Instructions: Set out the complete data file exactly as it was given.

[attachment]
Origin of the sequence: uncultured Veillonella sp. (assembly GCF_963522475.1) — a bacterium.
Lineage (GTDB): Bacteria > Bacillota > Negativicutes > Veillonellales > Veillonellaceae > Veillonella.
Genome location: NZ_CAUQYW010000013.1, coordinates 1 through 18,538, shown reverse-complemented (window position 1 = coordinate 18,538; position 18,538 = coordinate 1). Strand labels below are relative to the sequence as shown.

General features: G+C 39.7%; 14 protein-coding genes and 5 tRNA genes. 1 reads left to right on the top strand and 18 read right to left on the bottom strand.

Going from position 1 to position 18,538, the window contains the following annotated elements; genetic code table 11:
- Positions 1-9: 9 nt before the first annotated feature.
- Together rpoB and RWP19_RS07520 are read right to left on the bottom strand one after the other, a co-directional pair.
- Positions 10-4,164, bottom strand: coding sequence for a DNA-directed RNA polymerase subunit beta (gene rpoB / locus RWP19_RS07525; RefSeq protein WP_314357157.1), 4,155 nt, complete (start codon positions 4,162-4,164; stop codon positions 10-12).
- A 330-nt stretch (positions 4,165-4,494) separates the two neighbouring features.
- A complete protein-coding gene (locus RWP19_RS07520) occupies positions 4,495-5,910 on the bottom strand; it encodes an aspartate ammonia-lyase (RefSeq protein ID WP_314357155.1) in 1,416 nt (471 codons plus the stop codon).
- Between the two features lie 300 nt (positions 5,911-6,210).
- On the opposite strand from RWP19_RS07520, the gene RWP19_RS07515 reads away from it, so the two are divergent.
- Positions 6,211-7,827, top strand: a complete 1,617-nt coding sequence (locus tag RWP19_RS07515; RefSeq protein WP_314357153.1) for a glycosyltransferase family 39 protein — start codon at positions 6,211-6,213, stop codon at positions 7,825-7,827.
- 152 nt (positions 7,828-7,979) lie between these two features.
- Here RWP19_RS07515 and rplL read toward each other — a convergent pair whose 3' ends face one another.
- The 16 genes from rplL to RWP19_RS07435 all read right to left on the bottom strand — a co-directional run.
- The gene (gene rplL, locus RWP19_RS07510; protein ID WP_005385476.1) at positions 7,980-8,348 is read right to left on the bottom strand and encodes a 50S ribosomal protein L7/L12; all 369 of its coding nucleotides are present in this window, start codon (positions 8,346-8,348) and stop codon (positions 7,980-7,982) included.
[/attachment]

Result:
Origin of the sequence: uncultured Veillonella sp. (assembly GCF_963522475.1) — a bacterium.
Lineage (GTDB): Bacteria > Bacillota > Negativicutes > Veillonellales > Veillonellaceae > Veillonella.
Genome location: NZ_CAUQYW010000013.1, coordinates 1 through 18,538, shown reverse-complemented (window position 1 = coordinate 18,538; position 18,538 = coordinate 1). Strand labels below are relative to the sequence as shown.

General features: G+C 39.7%; 14 protein-coding genes and 5 tRNA genes. 1 reads left to right on the top strand and 18 read right to left on the bottom strand.

Going from position 1 to position 18,538, the window contains the following annotated elements; genetic code table 11:
- Positions 1-9: 9 nt before the first annotated feature.
- Together rpoB and RWP19_RS07520 are read right to left on the bottom strand one after the other, a co-directional pair.
- Positions 10-4,164, bottom strand: coding sequence for a DNA-directed RNA polymerase subunit beta (gene rpoB / locus RWP19_RS07525; RefSeq protein WP_314357157.1), 4,155 nt, complete (start codon positions 4,162-4,164; stop codon positions 10-12).
- A 330-nt stretch (positions 4,165-4,494) separates the two neighbouring features.
- A complete protein-coding gene (locus RWP19_RS07520) occupies positions 4,495-5,910 on the bottom strand; it encodes an aspartate ammonia-lyase (RefSeq protein ID WP_314357155.1) in 1,416 nt (471 codons plus the stop codon).
- Between the two features lie 300 nt (positions 5,911-6,210).
- On the opposite strand from RWP19_RS07520, the gene RWP19_RS07515 reads away from it, so the two are divergent.
- Positions 6,211-7,827, top strand: a complete 1,617-nt coding sequence (locus tag RWP19_RS07515; RefSeq protein WP_314357153.1) for a glycosyltransferase family 39 protein — start codon at positions 6,211-6,213, stop codon at positions 7,825-7,827.
- 152 nt (positions 7,828-7,979) lie between these two features.
- Here RWP19_RS07515 and rplL read toward each other — a convergent pair whose 3' ends face one another.
- The 16 genes from rplL to RWP19_RS07435 all read right to left on the bottom strand — a co-directional run.
- The gene (gene rplL, locus RWP19_RS07510; protein ID WP_005385476.1) at positions 7,980-8,348 is read right to left on the bottom strand and encodes a 50S ribosomal protein L7/L12; all 369 of its coding nucleotides are present in this window, start codon (positions 8,346-8,348) and stop codon (positions 7,980-7,982) included.